Before getting into the specifics of our two models I will lay out some definitions and assumptions. First, we will define the five states mentioned above, California, Texas, Florida, Georgia, and Arizona, as power states. Our data set covers the top 150 picks (the first five rounds more or less) for the 10-year span between 1997 and 2006. This time around we will include junior college draftees in the college group. This simply allows us to stratify our data into fewer groups. Finally, players drafted twice within the sample have been included twice. This means if a high school player was drafted in the top five rounds, but didn’t sign and later got drafted out of college in the top five rounds he will be included twice. Excluding duplicate players did not change the results very much and reasonable people could disagree on what to do here, but I decided to go with it so we weren’t introducing an extra bias in the results.

In order to predict career WAR we must allow for a player to have enough time to play out their entire career. However, we don’t have that much time: we want to be able to use more recent data. We will again follow the framework laid out by Sky Andrecheck and upboost player’s "career" WAR as such. We will assume players drafted from 1997-2001 have accumulated all of their career WAR. We will then upboost the rest of the players’ WAR numbers as such:

2002: have accumulated 90% of their career WAR

2003: have accumulated 80% of their career WAR

2004: have accumulated 70% of their career WAR

2005: have accumulated 60% of their career WAR

2006: have accumulated 50% of their career WAR

This tradeoff lets us examine more recent years, but we can still only go up to 2006 before we’re too close to the present.

We will partition the players in our data set into eight classes based on hitter/pitcher, high school/college, and power state/regular state. We can look at the share of the draft each of these eight groups represents over time:

hbreak

pbreak

We can see from these charts that this partitions the data into roughly equal segments. We can also see that there does not appear to be any significant shift in strategy in terms of one class of player being drafted significantly more or less over time.

Our two models will both take in virtually the same set of predictors: draft position and then a series of indicators for our eight classes of player. College hitters from power states are our reference group.

Result = (a+

fI(College Bat, Regular State) +

I(HS Bat, Power State) +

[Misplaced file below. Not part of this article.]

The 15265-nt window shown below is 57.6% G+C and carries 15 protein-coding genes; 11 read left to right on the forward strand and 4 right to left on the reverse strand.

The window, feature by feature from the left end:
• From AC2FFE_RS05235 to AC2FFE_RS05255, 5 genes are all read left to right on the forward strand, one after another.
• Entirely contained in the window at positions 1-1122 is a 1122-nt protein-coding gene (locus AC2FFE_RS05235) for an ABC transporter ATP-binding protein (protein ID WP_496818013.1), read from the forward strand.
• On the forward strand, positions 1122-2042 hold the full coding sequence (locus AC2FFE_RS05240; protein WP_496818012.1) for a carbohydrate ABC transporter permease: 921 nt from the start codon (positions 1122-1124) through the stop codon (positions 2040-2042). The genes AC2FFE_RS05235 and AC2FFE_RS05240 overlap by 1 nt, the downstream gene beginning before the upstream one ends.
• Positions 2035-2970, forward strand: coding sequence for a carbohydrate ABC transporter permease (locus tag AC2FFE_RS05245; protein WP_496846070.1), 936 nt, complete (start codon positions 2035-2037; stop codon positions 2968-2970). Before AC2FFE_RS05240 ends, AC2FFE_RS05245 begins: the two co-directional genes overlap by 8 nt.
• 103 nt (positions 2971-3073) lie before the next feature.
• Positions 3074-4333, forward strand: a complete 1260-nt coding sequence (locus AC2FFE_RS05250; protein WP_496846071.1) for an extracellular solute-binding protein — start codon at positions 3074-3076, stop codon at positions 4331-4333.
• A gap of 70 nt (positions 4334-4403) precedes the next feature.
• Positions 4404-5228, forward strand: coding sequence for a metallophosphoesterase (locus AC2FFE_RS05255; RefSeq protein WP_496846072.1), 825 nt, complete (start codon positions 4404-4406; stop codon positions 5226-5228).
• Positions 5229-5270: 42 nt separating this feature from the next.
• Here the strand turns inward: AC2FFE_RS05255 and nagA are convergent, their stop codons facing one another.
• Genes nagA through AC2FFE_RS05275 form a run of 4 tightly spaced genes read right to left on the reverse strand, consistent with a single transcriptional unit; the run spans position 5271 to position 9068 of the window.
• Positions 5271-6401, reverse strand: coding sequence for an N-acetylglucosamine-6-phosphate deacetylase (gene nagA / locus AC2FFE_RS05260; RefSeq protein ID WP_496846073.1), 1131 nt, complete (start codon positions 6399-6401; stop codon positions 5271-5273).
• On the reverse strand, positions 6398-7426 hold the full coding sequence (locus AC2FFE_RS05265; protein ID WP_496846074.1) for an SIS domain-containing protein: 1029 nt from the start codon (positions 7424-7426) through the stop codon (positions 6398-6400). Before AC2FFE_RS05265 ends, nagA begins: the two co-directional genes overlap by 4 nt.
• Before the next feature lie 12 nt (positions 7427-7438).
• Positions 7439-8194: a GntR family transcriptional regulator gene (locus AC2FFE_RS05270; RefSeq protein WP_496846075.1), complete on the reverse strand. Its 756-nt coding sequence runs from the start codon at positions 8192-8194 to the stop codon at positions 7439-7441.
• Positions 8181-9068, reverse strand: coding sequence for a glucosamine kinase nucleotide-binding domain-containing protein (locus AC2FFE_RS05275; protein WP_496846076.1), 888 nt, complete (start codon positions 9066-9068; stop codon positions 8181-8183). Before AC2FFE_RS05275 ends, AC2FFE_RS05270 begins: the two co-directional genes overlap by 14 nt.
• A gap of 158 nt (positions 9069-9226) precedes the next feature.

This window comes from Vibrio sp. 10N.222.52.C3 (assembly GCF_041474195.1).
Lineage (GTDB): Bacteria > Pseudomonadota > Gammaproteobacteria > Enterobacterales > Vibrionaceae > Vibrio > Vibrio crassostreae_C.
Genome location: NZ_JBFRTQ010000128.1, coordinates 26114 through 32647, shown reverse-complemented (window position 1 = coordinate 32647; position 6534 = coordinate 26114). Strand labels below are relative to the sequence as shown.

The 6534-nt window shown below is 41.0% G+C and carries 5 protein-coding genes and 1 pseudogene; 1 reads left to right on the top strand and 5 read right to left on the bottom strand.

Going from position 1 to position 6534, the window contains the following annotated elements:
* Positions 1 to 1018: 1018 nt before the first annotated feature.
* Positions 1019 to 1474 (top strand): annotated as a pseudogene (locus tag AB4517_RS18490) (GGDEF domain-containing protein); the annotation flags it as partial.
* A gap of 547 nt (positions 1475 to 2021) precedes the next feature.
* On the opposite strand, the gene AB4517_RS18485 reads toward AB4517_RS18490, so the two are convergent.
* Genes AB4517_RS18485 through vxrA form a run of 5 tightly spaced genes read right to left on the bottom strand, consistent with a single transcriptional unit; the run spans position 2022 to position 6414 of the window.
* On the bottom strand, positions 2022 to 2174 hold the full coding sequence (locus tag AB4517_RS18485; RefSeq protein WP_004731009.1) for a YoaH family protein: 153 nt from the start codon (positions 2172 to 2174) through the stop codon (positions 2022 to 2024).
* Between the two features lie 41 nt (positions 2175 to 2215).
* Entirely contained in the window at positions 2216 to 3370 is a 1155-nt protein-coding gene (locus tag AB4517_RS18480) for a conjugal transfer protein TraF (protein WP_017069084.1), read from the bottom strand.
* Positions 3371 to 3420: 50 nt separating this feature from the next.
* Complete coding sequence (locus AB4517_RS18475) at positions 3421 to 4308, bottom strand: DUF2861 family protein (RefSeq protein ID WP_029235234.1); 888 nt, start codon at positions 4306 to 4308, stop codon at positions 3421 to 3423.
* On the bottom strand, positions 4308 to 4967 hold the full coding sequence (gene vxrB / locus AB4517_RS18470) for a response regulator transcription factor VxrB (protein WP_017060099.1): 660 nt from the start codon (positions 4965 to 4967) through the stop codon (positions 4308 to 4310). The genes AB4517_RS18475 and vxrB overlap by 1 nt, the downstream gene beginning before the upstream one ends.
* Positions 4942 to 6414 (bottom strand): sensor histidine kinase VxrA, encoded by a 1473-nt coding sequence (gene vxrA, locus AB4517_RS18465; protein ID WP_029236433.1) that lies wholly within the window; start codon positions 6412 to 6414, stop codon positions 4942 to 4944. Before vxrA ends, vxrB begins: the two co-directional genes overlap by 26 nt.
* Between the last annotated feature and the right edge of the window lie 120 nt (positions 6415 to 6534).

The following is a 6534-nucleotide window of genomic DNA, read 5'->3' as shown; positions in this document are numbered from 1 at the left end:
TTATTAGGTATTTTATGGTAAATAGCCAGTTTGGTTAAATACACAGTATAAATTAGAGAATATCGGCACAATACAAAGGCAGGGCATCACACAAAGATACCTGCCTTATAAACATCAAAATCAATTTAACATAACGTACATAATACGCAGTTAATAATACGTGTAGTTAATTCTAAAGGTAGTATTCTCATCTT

I(HS Bat, Regular State) +

I(College Pitcher, Power State) +

I(College Pitcher, Regular State) +

I(HS Pitcher, Power State) +

I(HS Pitcher, Regular State)

*Pick^b)

The difference is our WAR model will estimate a power coefficient to raise draft pick to. Our logistic regression will simply use a transformed version of draft pick that uses the coefficient estimated from the WAR model. This makes our model very similar to Sky’s original models, the differences being that we are including parameters for geography and that interacting each variable. Adding these parameters increases the adjusted R-Squared of the WAR expectancy model from .136 to .165, a more than 20% (3 percentage point) gain. This tells us we are explaining a non-negligible amount more of the variation in expected career value.

Results

Finally, on to the results! Let us begin with the pitchers. Using our two models we predict the probability of reaching the majors as well as the expected WAR for each of our four classes of pitcher.

mpitcher

Pick

Type

Majors

1

College Pitcher, Power State

99.9%

1

College Pitcher, Regular State

99.9%

1

HS Pitcher, Power State

70.6%

1

HS Pitcher, Regular State

97.0%

10

College Pitcher, Power State

77.9%

10

College Pitcher, Regular State

78.1%

10

HS Pitcher, Power State

52.4%

10

HS Pitcher, Regular State

58.7%

30

College Pitcher, Power State

57.5%

30

College Pitcher, Regular State

54.1%

30

HS Pitcher, Power State

48.9%

30

HS Pitcher, Regular State

45.1%

100

College Pitcher, Power State

43.7%

100

College Pitcher, Regular State

38.2%

100

HS Pitcher, Power State

47.0%

100

HS Pitcher, Regular State

37.4%

warpitch

Pick

Type

eWAR

1

College Pitcher, Power State

14.4

1

College Pitcher, Regular State

20.7

1

HS Pitcher, Power State

33.9

1

HS Pitcher, Regular State

14.9

10

College Pitcher, Power State

3.8

10

College Pitcher, Regular State

5.4

10

HS Pitcher, Power State

8.9

10

HS Pitcher, Regular State

3.9

30

College Pitcher, Power State

2.0

30

College Pitcher, Regular State

2.9

30

HS Pitcher, Power State

4.7

30

HS Pitcher, Regular State

2.1

100

College Pitcher, Power State

1.0

100

College Pitcher, Regular State

1.4

100

HS Pitcher, Power State

2.3

100

HS Pitcher, Regular State

1.0

What first stands out in both charts is the oddity of high school pitchers from power states. While all other three groups of pitchers start with nearly a 100% chance of reaching the majors at the first overall pick, for high school pitchers from power states the probability is down to 70.6%. However as we move out the probability levels off around 50%. This result could warrant a further study, but I hypothesize that this lower rate of reaching the majors has to do with the high attrition rate for high school pitchers from power states. Due to the higher prevalence of year round pitchers in these states they are simply more likely to blow out their arms before ever sniffing the major leagues.